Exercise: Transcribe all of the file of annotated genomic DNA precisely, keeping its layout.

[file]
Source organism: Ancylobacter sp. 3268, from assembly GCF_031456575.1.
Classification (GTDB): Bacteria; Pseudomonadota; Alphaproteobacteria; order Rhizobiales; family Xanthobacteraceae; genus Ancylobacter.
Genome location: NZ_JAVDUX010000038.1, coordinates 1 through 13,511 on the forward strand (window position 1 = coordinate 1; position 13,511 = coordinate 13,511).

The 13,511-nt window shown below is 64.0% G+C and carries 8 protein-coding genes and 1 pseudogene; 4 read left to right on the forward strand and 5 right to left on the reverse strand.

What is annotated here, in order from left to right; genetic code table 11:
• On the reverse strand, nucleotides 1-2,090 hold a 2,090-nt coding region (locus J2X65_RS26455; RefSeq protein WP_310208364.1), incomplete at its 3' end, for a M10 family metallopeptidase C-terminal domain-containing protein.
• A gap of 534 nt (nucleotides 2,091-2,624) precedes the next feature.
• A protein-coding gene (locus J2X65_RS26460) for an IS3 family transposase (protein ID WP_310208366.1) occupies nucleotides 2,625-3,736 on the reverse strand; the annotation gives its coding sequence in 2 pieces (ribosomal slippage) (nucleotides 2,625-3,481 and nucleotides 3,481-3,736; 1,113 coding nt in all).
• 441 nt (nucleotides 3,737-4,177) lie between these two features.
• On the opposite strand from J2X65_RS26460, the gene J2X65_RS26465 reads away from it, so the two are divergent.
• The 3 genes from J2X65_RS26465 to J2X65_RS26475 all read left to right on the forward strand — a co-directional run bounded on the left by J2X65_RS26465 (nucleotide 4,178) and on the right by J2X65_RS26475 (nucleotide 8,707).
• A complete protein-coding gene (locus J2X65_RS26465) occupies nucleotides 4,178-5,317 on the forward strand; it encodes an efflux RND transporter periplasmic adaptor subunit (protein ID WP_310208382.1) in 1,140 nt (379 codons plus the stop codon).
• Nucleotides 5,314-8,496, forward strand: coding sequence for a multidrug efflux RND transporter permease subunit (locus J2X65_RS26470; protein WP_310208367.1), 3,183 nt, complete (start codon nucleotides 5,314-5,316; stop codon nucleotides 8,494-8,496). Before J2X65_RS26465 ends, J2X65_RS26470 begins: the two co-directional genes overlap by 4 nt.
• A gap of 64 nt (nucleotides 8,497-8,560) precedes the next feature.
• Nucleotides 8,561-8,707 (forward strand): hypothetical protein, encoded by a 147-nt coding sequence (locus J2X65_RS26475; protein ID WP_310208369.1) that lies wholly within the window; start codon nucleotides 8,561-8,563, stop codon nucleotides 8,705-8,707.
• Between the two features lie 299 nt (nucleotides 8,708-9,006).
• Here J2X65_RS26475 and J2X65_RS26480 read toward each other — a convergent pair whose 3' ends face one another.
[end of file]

Source organism: Ancylobacter sp. 3268, from assembly GCF_031456575.1.
Classification (GTDB): Bacteria; Pseudomonadota; Alphaproteobacteria; order Rhizobiales; family Xanthobacteraceae; genus Ancylobacter.
Genome location: NZ_JAVDUX010000038.1, coordinates 1 through 13,511 on the forward strand (window position 1 = coordinate 1; position 13,511 = coordinate 13,511).

The 13,511-nt window shown below is 64.0% G+C and carries 8 protein-coding genes and 1 pseudogene; 4 read left to right on the forward strand and 5 right to left on the reverse strand.

What is annotated here, in order from left to right; genetic code table 11:
• On the reverse strand, nucleotides 1-2,090 hold a 2,090-nt coding region (locus J2X65_RS26455; RefSeq protein WP_310208364.1), incomplete at its 3' end, for a M10 family metallopeptidase C-terminal domain-containing protein.
• A gap of 534 nt (nucleotides 2,091-2,624) precedes the next feature.
• A protein-coding gene (locus J2X65_RS26460) for an IS3 family transposase (protein ID WP_310208366.1) occupies nucleotides 2,625-3,736 on the reverse strand; the annotation gives its coding sequence in 2 pieces (ribosomal slippage) (nucleotides 2,625-3,481 and nucleotides 3,481-3,736; 1,113 coding nt in all).
• 441 nt (nucleotides 3,737-4,177) lie between these two features.
• On the opposite strand from J2X65_RS26460, the gene J2X65_RS26465 reads away from it, so the two are divergent.
• The 3 genes from J2X65_RS26465 to J2X65_RS26475 all read left to right on the forward strand — a co-directional run bounded on the left by J2X65_RS26465 (nucleotide 4,178) and on the right by J2X65_RS26475 (nucleotide 8,707).
• A complete protein-coding gene (locus J2X65_RS26465) occupies nucleotides 4,178-5,317 on the forward strand; it encodes an efflux RND transporter periplasmic adaptor subunit (protein ID WP_310208382.1) in 1,140 nt (379 codons plus the stop codon).
• Nucleotides 5,314-8,496, forward strand: coding sequence for a multidrug efflux RND transporter permease subunit (locus J2X65_RS26470; protein WP_310208367.1), 3,183 nt, complete (start codon nucleotides 5,314-5,316; stop codon nucleotides 8,494-8,496). Before J2X65_RS26465 ends, J2X65_RS26470 begins: the two co-directional genes overlap by 4 nt.
• A gap of 64 nt (nucleotides 8,497-8,560) precedes the next feature.
• Nucleotides 8,561-8,707 (forward strand): hypothetical protein, encoded by a 147-nt coding sequence (locus J2X65_RS26475; protein ID WP_310208369.1) that lies wholly within the window; start codon nucleotides 8,561-8,563, stop codon nucleotides 8,705-8,707.
• Between the two features lie 299 nt (nucleotides 8,708-9,006).
• Here J2X65_RS26475 and J2X65_RS26480 read toward each other — a convergent pair whose 3' ends face one another.